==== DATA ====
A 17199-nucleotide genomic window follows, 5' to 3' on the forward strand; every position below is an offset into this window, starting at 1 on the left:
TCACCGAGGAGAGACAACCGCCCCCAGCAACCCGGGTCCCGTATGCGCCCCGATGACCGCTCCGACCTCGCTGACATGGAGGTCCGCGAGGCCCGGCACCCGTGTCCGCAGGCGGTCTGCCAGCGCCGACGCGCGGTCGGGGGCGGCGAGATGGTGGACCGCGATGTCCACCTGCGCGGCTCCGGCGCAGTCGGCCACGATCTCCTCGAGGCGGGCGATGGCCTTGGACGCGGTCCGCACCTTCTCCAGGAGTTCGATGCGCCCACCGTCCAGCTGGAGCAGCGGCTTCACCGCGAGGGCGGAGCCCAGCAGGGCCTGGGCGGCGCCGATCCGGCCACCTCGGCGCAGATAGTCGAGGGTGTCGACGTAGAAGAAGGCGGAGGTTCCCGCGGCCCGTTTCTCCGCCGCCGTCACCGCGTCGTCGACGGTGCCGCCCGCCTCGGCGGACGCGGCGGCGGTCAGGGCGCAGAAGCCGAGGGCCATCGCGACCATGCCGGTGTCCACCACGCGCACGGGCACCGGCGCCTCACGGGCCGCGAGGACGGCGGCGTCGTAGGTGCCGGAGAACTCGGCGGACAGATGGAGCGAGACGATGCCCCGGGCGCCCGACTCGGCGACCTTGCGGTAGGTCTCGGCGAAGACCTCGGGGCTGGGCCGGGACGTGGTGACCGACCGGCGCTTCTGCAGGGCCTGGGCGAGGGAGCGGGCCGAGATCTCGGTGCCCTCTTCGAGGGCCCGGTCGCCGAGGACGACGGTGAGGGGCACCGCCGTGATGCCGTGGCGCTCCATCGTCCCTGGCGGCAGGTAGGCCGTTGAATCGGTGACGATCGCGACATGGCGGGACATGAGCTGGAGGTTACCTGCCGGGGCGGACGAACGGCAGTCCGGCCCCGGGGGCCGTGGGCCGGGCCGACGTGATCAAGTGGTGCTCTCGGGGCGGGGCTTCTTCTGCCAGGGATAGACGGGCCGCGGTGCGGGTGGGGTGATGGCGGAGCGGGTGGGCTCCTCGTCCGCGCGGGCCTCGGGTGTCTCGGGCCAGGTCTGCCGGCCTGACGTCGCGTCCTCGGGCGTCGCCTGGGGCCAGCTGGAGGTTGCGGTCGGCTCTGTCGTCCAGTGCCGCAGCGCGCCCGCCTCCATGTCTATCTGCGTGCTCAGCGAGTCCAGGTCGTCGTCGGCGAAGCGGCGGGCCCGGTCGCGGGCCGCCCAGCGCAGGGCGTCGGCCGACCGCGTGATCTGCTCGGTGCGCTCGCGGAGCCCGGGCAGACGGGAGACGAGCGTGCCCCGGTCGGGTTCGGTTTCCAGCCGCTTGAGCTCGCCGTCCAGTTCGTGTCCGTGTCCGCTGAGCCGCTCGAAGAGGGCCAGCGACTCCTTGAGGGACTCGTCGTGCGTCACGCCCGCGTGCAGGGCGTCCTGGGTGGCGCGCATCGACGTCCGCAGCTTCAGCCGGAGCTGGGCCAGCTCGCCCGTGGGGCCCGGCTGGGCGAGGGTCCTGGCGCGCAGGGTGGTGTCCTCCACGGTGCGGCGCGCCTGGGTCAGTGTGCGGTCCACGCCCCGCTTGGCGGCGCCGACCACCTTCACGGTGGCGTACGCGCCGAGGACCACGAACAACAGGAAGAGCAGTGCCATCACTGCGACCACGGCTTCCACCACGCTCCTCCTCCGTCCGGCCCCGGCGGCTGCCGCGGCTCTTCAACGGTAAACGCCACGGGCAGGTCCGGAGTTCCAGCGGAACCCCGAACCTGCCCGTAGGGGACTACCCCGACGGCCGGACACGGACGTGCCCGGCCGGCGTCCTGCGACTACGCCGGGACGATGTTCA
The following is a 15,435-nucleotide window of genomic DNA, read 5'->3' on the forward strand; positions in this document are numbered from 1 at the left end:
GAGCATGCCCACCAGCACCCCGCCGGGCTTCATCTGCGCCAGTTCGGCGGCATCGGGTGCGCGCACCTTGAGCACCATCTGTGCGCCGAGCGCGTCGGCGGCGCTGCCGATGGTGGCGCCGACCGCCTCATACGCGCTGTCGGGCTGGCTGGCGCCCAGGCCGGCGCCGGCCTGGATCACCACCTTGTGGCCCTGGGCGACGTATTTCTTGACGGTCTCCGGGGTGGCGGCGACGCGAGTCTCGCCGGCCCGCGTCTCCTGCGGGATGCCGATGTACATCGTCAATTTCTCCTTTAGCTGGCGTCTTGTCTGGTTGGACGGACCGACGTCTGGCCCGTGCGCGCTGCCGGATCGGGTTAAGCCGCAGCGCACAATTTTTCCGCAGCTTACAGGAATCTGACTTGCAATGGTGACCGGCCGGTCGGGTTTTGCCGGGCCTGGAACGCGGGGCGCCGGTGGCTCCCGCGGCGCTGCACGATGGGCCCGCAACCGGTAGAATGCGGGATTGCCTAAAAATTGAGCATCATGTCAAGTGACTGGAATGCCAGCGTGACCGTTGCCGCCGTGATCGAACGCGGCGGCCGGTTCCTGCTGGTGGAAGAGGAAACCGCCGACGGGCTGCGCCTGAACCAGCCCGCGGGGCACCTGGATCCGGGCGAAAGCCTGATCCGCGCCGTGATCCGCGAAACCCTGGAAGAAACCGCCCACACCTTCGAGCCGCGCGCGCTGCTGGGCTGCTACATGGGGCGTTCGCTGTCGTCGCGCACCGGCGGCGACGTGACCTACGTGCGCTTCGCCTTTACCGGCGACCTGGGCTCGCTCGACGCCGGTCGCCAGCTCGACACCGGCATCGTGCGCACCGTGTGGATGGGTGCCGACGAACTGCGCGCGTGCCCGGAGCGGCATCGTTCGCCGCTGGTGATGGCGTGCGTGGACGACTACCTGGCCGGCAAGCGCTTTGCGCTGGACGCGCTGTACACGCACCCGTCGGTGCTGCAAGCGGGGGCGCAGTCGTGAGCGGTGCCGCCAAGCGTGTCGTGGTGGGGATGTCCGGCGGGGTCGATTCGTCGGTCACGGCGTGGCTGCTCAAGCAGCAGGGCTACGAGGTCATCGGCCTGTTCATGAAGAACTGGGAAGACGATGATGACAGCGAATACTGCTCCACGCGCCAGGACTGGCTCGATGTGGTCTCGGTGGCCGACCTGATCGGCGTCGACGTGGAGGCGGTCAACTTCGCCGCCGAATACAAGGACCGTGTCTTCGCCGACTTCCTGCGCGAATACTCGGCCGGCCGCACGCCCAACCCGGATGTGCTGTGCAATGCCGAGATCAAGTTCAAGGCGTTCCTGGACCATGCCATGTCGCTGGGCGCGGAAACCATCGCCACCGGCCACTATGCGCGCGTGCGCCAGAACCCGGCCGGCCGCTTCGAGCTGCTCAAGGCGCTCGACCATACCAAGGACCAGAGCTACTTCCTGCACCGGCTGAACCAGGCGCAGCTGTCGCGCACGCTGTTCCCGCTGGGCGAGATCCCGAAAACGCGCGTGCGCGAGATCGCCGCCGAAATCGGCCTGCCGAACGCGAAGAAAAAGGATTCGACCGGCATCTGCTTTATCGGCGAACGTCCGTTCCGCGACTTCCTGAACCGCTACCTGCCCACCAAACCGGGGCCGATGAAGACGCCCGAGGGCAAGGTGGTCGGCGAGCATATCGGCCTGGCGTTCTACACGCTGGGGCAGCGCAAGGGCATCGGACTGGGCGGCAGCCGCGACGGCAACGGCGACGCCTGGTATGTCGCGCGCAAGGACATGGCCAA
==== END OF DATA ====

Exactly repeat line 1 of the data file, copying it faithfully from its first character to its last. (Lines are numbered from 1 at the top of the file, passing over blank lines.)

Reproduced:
A 17199-nucleotide genomic window follows, 5' to 3' on the forward strand; every position below is an offset into this window, starting at 1 on the left: